Across the Corn Belt, patches of light rain are developing in the Mississippi Valley. Mild, dry weather prevails elsewhere in the Midwest. In Ohio and neighboring areas, soggy fields continue to delay late-season corn harvest efforts, with many producers waiting for fields to freeze.
On the Plains, winter wheat continues to ease into dormancy under a cool, dry weather regime. Some beneficial precipitation (drizzle and light rain) is developing in southern Texas.
In the South, a chilly rain is disrupting late-autumn fieldwork activities from northern Florida into southern South Carolina. Cool, dry weather covers the remainder of the region.
In the West, a few rain and snow showers are developing from southern California to Arizona in conjunction with an approaching storm system. Cool, dry weather covers the remainder of the West.
Above-normal temperatures will expand to encompass most areas from the Plains to the East Coast, with some of the most unusual warmth (high temperatures approaching 70°F) affecting the middle Mississippi Valley at mid-week. In contrast, cold air will remain entrenched across much of the West before reaching the Plains late in the week.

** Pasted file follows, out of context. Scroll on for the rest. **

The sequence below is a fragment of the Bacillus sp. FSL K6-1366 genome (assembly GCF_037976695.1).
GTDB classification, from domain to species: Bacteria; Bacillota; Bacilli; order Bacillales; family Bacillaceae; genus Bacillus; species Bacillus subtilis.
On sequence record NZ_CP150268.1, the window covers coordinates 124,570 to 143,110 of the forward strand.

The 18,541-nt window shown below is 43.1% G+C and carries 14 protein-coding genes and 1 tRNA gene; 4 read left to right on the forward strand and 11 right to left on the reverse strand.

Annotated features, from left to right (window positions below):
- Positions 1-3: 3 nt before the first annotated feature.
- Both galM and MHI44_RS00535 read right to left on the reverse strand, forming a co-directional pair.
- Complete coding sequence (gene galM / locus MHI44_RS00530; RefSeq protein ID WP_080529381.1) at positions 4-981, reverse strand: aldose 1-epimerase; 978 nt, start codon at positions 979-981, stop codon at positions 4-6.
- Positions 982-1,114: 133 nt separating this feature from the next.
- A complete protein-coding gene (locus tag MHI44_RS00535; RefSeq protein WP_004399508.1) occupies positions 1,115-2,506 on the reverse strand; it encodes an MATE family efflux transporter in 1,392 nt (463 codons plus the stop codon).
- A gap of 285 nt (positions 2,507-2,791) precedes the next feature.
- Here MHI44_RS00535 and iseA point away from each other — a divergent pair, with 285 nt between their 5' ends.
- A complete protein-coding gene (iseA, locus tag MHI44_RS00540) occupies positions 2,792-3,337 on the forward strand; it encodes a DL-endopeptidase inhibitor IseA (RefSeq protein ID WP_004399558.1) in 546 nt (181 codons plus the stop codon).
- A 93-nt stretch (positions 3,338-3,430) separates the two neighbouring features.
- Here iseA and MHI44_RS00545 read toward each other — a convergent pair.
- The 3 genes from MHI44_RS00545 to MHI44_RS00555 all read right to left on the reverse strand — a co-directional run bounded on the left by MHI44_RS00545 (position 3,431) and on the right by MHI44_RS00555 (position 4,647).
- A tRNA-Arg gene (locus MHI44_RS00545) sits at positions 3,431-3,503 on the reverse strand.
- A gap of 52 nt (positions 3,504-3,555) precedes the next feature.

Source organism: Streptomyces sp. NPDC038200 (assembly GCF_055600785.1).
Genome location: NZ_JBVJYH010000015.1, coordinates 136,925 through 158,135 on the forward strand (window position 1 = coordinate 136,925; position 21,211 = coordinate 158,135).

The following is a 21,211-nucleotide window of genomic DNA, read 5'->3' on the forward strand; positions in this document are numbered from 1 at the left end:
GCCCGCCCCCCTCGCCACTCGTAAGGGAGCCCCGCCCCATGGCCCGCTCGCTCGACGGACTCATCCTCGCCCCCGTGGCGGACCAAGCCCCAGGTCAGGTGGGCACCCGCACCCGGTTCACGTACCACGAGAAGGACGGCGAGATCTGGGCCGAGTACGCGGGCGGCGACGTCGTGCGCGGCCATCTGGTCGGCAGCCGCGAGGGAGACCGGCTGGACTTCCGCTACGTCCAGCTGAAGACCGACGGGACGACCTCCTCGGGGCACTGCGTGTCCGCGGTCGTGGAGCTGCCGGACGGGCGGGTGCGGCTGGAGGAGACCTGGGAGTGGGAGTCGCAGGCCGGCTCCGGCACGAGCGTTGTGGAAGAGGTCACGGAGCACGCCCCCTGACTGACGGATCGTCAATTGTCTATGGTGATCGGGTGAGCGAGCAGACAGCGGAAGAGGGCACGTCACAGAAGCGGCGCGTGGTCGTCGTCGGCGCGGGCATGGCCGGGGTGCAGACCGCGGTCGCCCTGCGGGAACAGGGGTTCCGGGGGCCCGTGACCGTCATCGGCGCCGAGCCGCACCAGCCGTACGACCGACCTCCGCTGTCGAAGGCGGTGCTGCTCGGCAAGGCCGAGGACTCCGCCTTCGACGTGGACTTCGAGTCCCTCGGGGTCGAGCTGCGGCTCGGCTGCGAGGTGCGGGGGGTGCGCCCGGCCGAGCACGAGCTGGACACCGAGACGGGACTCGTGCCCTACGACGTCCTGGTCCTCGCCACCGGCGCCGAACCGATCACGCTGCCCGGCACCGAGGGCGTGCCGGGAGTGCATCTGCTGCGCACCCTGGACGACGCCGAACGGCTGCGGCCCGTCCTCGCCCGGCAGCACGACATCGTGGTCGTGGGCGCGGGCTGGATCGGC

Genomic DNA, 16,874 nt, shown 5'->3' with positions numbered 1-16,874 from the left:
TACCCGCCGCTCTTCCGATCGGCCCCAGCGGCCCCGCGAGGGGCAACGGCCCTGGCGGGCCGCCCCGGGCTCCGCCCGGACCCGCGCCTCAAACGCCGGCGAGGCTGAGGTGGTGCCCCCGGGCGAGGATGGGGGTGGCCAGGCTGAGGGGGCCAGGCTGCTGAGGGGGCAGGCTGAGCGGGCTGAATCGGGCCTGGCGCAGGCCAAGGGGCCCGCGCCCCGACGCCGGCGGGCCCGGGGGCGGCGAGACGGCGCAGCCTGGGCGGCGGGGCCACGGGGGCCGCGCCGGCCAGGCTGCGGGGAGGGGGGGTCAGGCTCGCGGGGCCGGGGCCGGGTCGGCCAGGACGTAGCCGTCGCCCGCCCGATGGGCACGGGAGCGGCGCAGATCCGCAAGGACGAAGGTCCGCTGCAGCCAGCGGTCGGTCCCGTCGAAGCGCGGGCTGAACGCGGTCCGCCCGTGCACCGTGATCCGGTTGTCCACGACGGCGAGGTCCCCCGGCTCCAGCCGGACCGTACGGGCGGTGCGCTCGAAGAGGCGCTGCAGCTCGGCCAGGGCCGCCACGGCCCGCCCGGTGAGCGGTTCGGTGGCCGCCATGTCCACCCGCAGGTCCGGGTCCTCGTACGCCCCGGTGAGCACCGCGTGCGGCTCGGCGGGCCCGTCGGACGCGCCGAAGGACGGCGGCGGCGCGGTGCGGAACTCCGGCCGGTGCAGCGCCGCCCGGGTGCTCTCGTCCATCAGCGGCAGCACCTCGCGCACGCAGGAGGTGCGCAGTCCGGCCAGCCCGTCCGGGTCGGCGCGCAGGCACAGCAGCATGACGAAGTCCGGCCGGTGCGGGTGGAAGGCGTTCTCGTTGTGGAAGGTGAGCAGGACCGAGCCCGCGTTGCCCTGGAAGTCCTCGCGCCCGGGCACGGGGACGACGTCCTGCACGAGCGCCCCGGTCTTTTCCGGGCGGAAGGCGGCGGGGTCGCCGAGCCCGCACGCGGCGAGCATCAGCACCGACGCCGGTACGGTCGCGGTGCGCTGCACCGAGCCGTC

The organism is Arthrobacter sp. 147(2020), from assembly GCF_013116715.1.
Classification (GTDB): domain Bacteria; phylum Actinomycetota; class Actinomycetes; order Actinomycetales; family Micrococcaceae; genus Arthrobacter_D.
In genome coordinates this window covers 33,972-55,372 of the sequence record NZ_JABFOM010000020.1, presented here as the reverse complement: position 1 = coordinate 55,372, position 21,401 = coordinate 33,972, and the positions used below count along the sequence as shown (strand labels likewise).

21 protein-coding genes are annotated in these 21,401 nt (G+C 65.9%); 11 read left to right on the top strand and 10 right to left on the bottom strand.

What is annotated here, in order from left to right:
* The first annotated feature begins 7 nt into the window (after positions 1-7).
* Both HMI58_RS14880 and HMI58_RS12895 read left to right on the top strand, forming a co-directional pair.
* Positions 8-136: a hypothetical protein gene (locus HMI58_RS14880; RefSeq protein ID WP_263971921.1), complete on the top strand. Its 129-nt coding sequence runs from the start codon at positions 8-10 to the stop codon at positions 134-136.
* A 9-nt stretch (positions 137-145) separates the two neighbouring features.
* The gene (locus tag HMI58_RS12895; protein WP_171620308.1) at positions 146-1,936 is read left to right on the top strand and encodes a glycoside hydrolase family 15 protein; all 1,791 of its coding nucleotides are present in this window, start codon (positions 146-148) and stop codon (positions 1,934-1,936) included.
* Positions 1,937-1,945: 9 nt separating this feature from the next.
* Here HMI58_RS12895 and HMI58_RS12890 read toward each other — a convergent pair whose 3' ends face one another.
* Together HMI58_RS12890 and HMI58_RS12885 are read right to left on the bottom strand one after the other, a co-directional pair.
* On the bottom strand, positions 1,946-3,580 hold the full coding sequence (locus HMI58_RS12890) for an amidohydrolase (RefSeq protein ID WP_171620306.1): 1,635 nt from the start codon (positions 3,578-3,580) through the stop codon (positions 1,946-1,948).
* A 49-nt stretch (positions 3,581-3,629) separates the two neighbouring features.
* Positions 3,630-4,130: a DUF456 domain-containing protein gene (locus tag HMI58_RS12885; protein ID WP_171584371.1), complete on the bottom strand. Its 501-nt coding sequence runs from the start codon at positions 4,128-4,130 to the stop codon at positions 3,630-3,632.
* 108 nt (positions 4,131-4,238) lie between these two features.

Meanwhile, rain will end later Monday in the southern Atlantic region, but high elevation snow will fall through Tuesday in the Southwest.
By mid-week, widespread precipitation—mostly rain—will develop across the nation’s mid-section, with 1- to 2-inch totals possible in the Corn Belt.
Looking ahead, the 6- to 10-day outlook calls for above-normal temperatures across the eastern one-third of the nation and parts of the north-central U.S., while colder-than-normal weather will prevail across the Intermountain West and from southern California to the southern High Plains. Meanwhile, drier-than-normal conditions across Florida’s peninsula and much of the West will contrast with near- to above-normal precipitation across the remainder of the U.S.